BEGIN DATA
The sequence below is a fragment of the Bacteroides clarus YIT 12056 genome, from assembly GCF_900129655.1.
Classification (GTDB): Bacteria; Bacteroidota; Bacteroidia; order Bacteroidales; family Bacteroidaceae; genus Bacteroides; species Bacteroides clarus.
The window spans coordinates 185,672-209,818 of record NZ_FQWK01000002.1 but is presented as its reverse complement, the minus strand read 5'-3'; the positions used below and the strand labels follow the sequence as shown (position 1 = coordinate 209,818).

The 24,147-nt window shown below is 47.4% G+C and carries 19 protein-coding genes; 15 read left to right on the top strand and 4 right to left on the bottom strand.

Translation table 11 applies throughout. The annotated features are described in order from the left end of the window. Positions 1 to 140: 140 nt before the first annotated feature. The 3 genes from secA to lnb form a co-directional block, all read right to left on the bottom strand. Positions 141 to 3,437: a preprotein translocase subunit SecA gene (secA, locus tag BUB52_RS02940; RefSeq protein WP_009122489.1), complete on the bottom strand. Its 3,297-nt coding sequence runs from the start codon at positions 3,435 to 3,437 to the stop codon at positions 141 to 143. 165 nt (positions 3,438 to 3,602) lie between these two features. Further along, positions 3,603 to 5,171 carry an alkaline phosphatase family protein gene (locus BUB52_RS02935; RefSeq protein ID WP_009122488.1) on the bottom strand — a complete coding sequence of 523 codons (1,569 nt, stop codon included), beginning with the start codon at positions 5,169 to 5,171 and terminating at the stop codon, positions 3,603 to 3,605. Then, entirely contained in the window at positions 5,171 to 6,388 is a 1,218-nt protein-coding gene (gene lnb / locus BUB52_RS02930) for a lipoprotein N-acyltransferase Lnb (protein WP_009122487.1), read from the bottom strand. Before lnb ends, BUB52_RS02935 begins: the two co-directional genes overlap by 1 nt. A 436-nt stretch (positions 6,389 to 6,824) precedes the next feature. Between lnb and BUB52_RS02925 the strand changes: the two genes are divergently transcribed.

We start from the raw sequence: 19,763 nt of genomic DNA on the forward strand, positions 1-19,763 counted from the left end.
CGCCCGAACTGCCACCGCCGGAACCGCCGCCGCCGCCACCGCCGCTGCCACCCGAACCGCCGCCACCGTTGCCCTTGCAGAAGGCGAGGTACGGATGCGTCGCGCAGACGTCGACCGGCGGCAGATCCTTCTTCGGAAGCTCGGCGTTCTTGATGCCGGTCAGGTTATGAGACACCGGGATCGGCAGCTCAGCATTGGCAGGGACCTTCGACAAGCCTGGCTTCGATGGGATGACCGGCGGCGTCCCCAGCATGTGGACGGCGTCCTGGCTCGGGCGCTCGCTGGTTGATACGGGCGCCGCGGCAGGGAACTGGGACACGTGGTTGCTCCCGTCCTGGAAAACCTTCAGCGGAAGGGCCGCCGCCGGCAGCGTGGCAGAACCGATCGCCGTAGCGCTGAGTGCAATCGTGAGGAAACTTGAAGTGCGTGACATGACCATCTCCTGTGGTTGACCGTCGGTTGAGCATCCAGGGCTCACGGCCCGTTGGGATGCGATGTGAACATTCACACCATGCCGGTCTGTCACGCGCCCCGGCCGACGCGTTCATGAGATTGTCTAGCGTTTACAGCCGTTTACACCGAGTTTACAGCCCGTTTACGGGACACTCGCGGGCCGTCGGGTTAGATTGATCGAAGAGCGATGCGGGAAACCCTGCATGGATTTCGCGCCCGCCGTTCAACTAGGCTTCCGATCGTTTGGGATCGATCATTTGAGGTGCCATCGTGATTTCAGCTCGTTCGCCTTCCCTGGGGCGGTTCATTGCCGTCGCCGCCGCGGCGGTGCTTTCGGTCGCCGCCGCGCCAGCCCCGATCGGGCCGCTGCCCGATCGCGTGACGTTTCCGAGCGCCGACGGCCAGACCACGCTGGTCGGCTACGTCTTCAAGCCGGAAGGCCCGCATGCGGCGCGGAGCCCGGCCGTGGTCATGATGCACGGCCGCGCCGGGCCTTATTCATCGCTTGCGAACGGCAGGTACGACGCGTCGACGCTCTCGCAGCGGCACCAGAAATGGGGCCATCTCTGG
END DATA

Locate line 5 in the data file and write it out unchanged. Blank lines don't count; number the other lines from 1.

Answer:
Translation table 11 applies throughout. The annotated features are described in order from the left end of the window. Positions 1 to 140: 140 nt before the first annotated feature. The 3 genes from secA to lnb form a co-directional block, all read right to left on the bottom strand. Positions 141 to 3,437: a preprotein translocase subunit SecA gene (secA, locus tag BUB52_RS02940; RefSeq protein WP_009122489.1), complete on the bottom strand. Its 3,297-nt coding sequence runs from the start codon at positions 3,435 to 3,437 to the stop codon at positions 141 to 143. 165 nt (positions 3,438 to 3,602) lie between these two features. Further along, positions 3,603 to 5,171 carry an alkaline phosphatase family protein gene (locus BUB52_RS02935; RefSeq protein ID WP_009122488.1) on the bottom strand — a complete coding sequence of 523 codons (1,569 nt, stop codon included), beginning with the start codon at positions 5,169 to 5,171 and terminating at the stop codon, positions 3,603 to 3,605. Then, entirely contained in the window at positions 5,171 to 6,388 is a 1,218-nt protein-coding gene (gene lnb / locus BUB52_RS02930) for a lipoprotein N-acyltransferase Lnb (protein WP_009122487.1), read from the bottom strand. Before lnb ends, BUB52_RS02935 begins: the two co-directional genes overlap by 1 nt. A 436-nt stretch (positions 6,389 to 6,824) precedes the next feature. Between lnb and BUB52_RS02925 the strand changes: the two genes are divergently transcribed.